This past year was filled with ups and downs in local government news, as President Barack Obama came to visit and Endeavour made a final tour, officially ending NASA's space shuttle program.
Meanwhile, local city and county administrators were cautiously optimistic as they put together the most positive budgets in several years since the recession began.
On the other hand, some Bakersfield residents were anxious over the futures of their homes as two major road construction projects moved forward.
Caltrans set the stage for two big fights in 2013, most notably when after years of rumors, discussion and planning, it in November recommended the Alternative B route for the Centennial Corridor project linking Highway 58 to the Westside Parkway and eventually to I-5.
The decision isn't final, but Caltrans' recommendation gave people living in the Westpark neighborhood northwest of Stockdale Highway and Highway 99 some degree of certainty about the future of their homes. It also gave opponents of the project something concrete to contest.
Caltrans has said Alternative B, the cheapest option and which also would avoid parks and historic properties, would completely demolish more than 200 houses and partially impact dozens more.
Caltrans also riled up downtown neighbors In May when it released its environmental study on the widening of 24th Street. The project's aimed at accommodating an expected surge in rush-hour traffic by 2035 between Highway 99 almost to M Street.
The city has yet to decide whether to expand the street on the north or south side, but with the document's release, area residents saw if their homes would be torn down with either route.
The proposal became a source of contention in the neighborhoods north and south of 24th Street, with factions forming to advocate for an alternate design with bike paths and sound walls or to oppose the project altogether.
The widening would take down about two dozen homes, some of which residents have said are historic.
The city of Bakersfield joined the modern era and added universal curbside recycling service -- without increasing trash fees, at least for now.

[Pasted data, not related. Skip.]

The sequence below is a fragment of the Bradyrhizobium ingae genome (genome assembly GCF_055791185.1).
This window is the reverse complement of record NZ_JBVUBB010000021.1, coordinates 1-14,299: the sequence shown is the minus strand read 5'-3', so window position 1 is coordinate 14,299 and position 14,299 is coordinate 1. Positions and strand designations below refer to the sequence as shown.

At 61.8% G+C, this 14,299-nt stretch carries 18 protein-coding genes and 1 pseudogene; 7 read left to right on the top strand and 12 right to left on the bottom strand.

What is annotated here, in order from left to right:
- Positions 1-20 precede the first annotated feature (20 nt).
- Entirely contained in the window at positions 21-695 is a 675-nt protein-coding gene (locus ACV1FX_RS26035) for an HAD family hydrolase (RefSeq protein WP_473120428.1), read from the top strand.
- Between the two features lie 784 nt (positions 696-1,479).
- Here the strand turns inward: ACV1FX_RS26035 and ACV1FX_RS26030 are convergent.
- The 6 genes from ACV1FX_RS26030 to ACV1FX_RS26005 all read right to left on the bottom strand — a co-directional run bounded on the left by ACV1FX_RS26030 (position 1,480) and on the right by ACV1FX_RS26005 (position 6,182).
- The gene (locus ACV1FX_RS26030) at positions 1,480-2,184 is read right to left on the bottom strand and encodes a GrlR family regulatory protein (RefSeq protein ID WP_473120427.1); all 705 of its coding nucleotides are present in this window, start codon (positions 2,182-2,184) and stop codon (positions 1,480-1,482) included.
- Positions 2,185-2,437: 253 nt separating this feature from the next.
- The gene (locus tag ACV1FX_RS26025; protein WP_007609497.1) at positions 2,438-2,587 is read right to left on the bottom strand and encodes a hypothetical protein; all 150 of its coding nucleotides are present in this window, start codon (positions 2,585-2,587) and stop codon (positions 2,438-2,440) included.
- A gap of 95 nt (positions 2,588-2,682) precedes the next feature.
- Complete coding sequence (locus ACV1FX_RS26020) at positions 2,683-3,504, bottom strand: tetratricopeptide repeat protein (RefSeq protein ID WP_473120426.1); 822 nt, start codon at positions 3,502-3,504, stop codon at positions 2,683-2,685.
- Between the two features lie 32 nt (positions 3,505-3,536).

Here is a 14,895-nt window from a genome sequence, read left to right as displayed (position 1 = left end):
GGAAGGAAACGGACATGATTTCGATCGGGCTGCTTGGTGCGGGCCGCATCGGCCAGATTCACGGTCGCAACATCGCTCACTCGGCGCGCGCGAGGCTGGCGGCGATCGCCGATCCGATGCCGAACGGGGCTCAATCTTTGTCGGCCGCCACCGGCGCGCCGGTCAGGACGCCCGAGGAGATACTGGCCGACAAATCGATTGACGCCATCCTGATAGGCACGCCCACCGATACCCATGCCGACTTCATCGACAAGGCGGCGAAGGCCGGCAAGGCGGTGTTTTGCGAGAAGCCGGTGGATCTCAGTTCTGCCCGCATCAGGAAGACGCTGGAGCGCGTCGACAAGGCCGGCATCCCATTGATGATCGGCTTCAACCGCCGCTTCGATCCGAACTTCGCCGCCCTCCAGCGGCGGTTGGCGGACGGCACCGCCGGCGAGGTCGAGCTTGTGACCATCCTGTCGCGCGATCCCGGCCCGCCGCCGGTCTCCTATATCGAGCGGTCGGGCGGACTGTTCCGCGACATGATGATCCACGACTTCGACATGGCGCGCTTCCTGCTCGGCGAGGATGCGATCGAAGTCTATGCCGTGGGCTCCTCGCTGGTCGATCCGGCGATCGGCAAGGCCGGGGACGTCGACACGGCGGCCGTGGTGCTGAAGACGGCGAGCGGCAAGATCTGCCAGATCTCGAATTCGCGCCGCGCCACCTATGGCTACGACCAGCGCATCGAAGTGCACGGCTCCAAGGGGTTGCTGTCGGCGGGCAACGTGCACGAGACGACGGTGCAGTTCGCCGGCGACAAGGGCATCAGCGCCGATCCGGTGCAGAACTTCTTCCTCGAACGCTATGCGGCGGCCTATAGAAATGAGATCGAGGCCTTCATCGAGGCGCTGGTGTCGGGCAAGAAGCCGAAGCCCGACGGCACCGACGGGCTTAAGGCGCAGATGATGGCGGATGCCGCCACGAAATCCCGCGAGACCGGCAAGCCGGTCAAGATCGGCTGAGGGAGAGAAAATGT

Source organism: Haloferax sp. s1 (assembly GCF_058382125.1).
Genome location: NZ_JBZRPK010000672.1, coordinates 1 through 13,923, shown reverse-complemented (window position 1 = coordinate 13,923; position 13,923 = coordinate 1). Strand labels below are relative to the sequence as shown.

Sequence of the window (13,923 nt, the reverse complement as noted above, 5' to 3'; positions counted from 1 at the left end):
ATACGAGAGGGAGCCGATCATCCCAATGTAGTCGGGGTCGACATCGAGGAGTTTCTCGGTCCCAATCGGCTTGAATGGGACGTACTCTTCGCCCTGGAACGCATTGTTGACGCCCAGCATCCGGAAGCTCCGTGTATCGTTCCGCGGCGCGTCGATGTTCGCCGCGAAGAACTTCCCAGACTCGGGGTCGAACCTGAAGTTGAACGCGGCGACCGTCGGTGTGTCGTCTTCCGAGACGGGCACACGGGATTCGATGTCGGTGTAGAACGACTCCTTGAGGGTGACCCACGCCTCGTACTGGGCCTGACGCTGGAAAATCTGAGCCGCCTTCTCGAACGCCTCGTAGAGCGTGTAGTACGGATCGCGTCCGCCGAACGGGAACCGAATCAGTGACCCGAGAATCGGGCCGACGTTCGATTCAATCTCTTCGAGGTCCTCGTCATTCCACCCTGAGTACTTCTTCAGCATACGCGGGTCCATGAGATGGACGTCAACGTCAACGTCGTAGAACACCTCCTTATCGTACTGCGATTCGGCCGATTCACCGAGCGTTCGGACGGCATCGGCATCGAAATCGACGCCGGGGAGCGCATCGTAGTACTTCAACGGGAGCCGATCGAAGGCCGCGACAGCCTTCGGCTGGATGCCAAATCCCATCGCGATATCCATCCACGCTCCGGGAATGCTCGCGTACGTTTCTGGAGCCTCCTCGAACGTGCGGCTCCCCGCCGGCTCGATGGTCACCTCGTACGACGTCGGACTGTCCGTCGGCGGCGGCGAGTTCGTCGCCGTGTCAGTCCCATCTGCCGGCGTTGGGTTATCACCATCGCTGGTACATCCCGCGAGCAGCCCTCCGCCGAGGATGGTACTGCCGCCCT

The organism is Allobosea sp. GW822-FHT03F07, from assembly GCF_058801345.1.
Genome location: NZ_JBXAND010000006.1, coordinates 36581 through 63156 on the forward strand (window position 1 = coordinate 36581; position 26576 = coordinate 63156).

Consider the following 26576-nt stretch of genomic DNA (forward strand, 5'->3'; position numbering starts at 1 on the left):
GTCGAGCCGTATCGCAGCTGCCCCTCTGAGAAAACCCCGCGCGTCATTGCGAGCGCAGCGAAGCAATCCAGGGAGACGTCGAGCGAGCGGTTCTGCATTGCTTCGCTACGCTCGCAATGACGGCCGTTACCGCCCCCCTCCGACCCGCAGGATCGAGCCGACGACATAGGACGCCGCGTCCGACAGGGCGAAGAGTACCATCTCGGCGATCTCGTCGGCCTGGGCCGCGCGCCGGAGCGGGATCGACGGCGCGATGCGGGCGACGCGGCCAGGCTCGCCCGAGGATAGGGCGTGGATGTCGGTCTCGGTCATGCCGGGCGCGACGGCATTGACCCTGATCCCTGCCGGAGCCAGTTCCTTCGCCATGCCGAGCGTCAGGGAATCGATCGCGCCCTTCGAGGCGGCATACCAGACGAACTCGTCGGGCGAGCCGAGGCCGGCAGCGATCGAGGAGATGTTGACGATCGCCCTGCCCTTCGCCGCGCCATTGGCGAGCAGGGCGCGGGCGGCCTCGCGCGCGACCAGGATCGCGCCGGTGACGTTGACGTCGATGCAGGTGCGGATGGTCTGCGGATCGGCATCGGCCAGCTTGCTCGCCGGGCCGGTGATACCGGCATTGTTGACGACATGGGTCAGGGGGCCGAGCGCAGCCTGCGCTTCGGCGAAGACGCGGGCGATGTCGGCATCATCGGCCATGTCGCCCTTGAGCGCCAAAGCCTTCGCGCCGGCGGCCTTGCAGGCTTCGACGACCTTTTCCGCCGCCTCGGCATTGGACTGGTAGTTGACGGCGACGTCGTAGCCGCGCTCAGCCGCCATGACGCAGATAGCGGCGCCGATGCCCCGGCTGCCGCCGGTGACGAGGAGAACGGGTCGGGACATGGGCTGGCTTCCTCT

The city delivered the first batch of several thousand blue carts to customers in October, and it will add more in stages over the next two years, eventually delivering 82,000.
Kern County supervisors, which don't like differences in services between city and county folk in metro Bakersfield, followed suit in the fall. But incorporated Bakersfield residents will see a $36 increase in their annual bills.
From the "Can't we all get along?" file: county and city leaders struggled to run their joint animal control and shelter operations, which take in some 30,000 animals a year and have to euthanize more than 60 percent of them.
The county, which under a contract houses thousands of animals found inside city limits, complained the city wasn't paying enough for its services. City officials balked at tripling their payments and objected when county staff proposed an expensive spay and neuter contract without getting their input.
The two agencies nearly dissolved their relationship -- which is designed to streamline services for the ease of metro Bakersfield residents -- and the county picked a new spot for its shelter, since the old one sat on city land.
But cooler heads urged restraint and the city and county continued negotiating a deal -- though they recently pushed back a December goal date for reaching a long-term agreement.
The city and county were able to loosen up their tightened budget belts in 2012.
For the first time since the effects of the recession smacked the county in late 2008 and early 2009, the Board of Supervisors passed a spending plan that didn't rely on job cuts and service reductions.
Library hours remained slashed and park services limited. Jobs remained unfilled. But the county was able to use an increase in tax revenues from oil development and massive new wind energy farms in the Tehachapi Mountains and Mojave Desert to stabilize the county's spending.